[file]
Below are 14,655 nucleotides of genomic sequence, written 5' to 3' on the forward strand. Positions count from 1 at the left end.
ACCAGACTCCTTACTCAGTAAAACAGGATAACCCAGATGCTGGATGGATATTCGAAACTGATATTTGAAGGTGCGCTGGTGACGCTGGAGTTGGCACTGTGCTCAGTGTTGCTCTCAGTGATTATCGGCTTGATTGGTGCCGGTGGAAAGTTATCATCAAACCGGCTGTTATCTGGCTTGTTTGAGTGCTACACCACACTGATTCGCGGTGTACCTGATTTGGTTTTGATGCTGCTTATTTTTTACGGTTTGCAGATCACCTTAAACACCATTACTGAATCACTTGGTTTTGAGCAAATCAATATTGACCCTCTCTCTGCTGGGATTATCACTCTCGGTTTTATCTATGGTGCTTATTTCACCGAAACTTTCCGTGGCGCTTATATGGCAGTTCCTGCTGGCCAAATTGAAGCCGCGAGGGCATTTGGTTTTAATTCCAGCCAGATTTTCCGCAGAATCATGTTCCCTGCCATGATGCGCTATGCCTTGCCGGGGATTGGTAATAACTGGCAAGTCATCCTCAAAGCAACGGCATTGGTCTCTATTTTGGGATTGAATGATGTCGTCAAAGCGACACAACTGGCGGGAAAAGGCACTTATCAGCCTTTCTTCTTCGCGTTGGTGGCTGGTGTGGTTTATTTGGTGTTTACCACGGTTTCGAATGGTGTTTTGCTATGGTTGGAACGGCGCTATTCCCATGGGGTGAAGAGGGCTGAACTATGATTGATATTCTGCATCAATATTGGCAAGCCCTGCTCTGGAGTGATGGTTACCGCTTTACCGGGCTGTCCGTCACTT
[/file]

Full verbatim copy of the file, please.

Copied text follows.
Below are 14,655 nucleotides of genomic sequence, written 5' to 3' on the forward strand. Positions count from 1 at the left end.
ACCAGACTCCTTACTCAGTAAAACAGGATAACCCAGATGCTGGATGGATATTCGAAACTGATATTTGAAGGTGCGCTGGTGACGCTGGAGTTGGCACTGTGCTCAGTGTTGCTCTCAGTGATTATCGGCTTGATTGGTGCCGGTGGAAAGTTATCATCAAACCGGCTGTTATCTGGCTTGTTTGAGTGCTACACCACACTGATTCGCGGTGTACCTGATTTGGTTTTGATGCTGCTTATTTTTTACGGTTTGCAGATCACCTTAAACACCATTACTGAATCACTTGGTTTTGAGCAAATCAATATTGACCCTCTCTCTGCTGGGATTATCACTCTCGGTTTTATCTATGGTGCTTATTTCACCGAAACTTTCCGTGGCGCTTATATGGCAGTTCCTGCTGGCCAAATTGAAGCCGCGAGGGCATTTGGTTTTAATTCCAGCCAGATTTTCCGCAGAATCATGTTCCCTGCCATGATGCGCTATGCCTTGCCGGGGATTGGTAATAACTGGCAAGTCATCCTCAAAGCAACGGCATTGGTCTCTATTTTGGGATTGAATGATGTCGTCAAAGCGACACAACTGGCGGGAAAAGGCACTTATCAGCCTTTCTTCTTCGCGTTGGTGGCTGGTGTGGTTTATTTGGTGTTTACCACGGTTTCGAATGGTGTTTTGCTATGGTTGGAACGGCGCTATTCCCATGGGGTGAAGAGGGCTGAACTATGATTGATATTCTGCATCAATATTGGCAAGCCCTGCTCTGGAGTGATGGTTACCGCTTTACCGGGCTGTCCGTCACTT